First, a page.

Is a Superfund site safe for a jail?

Is a Superfund site safe for a jail?

Site: Escambia Wood - Pensacola

Author: Pensacola News Journal

Submitted: October 25, 2015

Visits: 483


There is a vast field in the heart of Pensacola where green grass is surrounded by chain-link fences and weeds poke out from short, cracked slabs of road that lead nowhere.

 

The property was once at the center of a thriving community with hundreds of households. The land, 26 acres northwest of the intersection of Palafox Street and Fairfield Drive, was also home to a wood treating company that contaminated an underground aquifer and hundreds of thousands of tons of soil.The property was once at the center of a thriving community with hundreds of households. The land, 26 acres northwest of the intersection of Palafox Street and Fairfield Drive, was also home to a wood treating company that contaminated an underground aquifer and hundreds of thousands of tons of soil.

 

The Environmental Protection Agency designated the location as a Superfund site and eventually moved 358 families out of the area because cleaning the site with citizens nearby risked exposing them to toxic dust. The exodus was the third largest permanent Superfund relocation in the nation's history, and in total about 70 acres of land in center of Pensacola have stood largely abandoned ever since.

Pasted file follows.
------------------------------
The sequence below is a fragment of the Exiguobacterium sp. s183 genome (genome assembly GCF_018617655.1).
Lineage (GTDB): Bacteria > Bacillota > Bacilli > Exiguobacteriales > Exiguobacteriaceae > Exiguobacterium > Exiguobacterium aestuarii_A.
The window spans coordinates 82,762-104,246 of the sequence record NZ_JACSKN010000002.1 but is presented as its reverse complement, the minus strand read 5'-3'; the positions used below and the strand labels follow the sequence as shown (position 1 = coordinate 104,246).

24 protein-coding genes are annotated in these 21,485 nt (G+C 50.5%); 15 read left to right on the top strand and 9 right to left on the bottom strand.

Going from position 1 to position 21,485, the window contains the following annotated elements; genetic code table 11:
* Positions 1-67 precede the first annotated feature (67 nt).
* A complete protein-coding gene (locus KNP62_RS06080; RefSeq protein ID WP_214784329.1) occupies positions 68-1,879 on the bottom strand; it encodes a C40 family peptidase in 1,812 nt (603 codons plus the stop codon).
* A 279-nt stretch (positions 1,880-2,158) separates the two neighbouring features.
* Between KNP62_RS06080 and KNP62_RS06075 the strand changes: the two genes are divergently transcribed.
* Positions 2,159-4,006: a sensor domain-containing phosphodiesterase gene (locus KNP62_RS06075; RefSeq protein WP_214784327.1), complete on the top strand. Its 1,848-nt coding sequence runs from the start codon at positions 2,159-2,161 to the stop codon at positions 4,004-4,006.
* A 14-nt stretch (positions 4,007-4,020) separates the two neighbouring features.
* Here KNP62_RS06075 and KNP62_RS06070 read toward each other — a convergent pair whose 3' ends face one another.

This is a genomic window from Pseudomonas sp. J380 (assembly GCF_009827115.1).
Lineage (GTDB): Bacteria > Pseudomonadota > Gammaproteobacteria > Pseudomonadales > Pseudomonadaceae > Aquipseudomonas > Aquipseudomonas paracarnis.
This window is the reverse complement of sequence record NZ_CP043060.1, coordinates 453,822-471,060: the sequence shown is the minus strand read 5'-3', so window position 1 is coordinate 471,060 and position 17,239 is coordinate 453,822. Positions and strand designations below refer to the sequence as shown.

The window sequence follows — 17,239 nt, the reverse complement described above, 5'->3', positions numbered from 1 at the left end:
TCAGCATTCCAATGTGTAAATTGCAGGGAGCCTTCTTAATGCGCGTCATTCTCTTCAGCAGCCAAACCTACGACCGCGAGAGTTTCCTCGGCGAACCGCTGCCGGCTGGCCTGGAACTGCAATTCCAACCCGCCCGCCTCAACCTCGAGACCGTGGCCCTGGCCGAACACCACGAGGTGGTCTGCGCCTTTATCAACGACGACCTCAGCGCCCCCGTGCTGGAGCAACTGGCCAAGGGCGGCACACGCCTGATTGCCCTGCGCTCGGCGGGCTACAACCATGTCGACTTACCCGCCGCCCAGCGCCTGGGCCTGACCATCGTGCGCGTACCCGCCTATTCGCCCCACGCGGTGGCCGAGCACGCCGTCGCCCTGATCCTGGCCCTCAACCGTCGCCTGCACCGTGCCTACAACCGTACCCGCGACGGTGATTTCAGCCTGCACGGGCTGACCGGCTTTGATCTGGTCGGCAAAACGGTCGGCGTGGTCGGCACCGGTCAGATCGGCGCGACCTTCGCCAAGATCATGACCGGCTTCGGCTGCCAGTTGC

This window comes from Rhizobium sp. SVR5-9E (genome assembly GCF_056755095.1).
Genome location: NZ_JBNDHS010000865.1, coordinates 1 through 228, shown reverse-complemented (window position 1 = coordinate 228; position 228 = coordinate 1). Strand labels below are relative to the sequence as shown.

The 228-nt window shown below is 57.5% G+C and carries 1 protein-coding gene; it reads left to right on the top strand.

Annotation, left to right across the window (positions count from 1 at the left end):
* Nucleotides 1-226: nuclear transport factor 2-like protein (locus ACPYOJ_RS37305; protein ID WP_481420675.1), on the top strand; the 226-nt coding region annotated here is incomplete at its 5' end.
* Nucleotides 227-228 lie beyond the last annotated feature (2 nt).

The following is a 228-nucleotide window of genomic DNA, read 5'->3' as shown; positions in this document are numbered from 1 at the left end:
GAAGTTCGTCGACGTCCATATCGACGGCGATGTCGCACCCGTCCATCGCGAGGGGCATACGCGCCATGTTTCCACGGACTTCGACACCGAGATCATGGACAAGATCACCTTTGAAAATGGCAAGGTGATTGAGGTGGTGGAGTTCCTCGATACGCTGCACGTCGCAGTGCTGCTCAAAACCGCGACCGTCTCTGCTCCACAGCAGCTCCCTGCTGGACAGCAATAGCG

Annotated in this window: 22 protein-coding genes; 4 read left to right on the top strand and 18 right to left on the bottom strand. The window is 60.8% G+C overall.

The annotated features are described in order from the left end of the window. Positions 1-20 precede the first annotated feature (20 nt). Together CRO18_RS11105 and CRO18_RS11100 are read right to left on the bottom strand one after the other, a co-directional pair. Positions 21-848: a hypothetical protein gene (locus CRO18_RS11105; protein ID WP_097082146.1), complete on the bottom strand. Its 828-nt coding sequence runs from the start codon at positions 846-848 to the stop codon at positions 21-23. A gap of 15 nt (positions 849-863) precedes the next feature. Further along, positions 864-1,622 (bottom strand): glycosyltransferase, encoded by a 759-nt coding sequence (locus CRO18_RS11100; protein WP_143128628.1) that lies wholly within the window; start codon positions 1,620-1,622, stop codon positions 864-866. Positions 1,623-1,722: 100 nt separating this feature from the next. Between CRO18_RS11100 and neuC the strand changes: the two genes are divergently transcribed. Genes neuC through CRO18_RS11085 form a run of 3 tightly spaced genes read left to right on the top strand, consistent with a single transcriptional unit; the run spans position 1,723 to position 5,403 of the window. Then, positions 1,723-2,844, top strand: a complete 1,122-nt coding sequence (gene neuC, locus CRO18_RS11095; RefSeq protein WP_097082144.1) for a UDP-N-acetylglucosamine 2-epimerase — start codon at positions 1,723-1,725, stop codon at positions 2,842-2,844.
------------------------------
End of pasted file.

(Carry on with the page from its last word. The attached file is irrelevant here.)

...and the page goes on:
However, the property could soon become home to hundreds, perhaps thousands, of Escambia County residents. And they may not have any choice in the matter after next month.

 

A portion of the Superfund cleanup area, dubbed the Mid-Town Commerce site, is the No. 1 contender to house a new Escambia Jail, at least according to the rankings of a consulting firm hired to plan the facility's construction. The proposed jail facility would stand on about 30 acres north of Hickory Street, and a parking lot would be built on a capped area south of Hickory Street.

 

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